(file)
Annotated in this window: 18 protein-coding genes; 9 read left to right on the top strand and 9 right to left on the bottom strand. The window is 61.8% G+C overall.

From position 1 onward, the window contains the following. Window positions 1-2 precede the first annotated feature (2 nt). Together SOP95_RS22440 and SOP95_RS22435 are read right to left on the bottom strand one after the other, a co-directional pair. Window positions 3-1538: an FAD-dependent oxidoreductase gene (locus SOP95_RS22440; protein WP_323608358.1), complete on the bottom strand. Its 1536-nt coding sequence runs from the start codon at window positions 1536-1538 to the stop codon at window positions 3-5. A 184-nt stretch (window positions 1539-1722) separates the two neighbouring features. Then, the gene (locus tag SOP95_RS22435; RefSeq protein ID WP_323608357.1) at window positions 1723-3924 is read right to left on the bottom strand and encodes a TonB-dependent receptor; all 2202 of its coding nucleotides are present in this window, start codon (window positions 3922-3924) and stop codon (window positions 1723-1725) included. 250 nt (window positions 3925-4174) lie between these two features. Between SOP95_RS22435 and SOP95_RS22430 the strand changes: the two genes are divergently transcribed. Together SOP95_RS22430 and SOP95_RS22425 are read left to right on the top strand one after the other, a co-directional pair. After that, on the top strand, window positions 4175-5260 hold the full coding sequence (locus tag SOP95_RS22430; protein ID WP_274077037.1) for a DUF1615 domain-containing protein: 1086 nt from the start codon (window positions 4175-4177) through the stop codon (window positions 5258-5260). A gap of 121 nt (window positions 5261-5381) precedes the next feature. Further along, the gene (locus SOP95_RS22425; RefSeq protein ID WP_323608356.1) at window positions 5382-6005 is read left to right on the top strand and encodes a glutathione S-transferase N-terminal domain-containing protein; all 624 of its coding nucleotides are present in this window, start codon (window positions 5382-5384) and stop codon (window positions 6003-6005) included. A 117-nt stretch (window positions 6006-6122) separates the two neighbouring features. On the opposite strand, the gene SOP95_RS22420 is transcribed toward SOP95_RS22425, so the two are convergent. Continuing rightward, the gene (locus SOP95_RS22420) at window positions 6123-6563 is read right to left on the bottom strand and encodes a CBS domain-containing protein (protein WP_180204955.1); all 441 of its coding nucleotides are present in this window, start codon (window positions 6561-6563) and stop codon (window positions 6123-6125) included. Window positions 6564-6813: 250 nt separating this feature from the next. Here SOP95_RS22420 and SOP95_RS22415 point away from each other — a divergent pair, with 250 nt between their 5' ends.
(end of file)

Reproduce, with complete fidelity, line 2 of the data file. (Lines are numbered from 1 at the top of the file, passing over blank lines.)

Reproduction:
From position 1 onward, the window contains the following. Window positions 1-2 precede the first annotated feature (2 nt). Together SOP95_RS22440 and SOP95_RS22435 are read right to left on the bottom strand one after the other, a co-directional pair. Window positions 3-1538: an FAD-dependent oxidoreductase gene (locus SOP95_RS22440; protein WP_323608358.1), complete on the bottom strand. Its 1536-nt coding sequence runs from the start codon at window positions 1536-1538 to the stop codon at window positions 3-5. A 184-nt stretch (window positions 1539-1722) separates the two neighbouring features. Then, the gene (locus tag SOP95_RS22435; RefSeq protein ID WP_323608357.1) at window positions 1723-3924 is read right to left on the bottom strand and encodes a TonB-dependent receptor; all 2202 of its coding nucleotides are present in this window, start codon (window positions 3922-3924) and stop codon (window positions 1723-1725) included. 250 nt (window positions 3925-4174) lie between these two features. Between SOP95_RS22435 and SOP95_RS22430 the strand changes: the two genes are divergently transcribed. Together SOP95_RS22430 and SOP95_RS22425 are read left to right on the top strand one after the other, a co-directional pair. After that, on the top strand, window positions 4175-5260 hold the full coding sequence (locus tag SOP95_RS22430; protein ID WP_274077037.1) for a DUF1615 domain-containing protein: 1086 nt from the start codon (window positions 4175-4177) through the stop codon (window positions 5258-5260). A gap of 121 nt (window positions 5261-5381) precedes the next feature. Further along, the gene (locus SOP95_RS22425; RefSeq protein ID WP_323608356.1) at window positions 5382-6005 is read left to right on the top strand and encodes a glutathione S-transferase N-terminal domain-containing protein; all 624 of its coding nucleotides are present in this window, start codon (window positions 5382-5384) and stop codon (window positions 6003-6005) included. A 117-nt stretch (window positions 6006-6122) separates the two neighbouring features. On the opposite strand, the gene SOP95_RS22420 is transcribed toward SOP95_RS22425, so the two are convergent. Continuing rightward, the gene (locus SOP95_RS22420) at window positions 6123-6563 is read right to left on the bottom strand and encodes a CBS domain-containing protein (protein WP_180204955.1); all 441 of its coding nucleotides are present in this window, start codon (window positions 6561-6563) and stop codon (window positions 6123-6125) included. Window positions 6564-6813: 250 nt separating this feature from the next. Here SOP95_RS22420 and SOP95_RS22415 point away from each other — a divergent pair, with 250 nt between their 5' ends.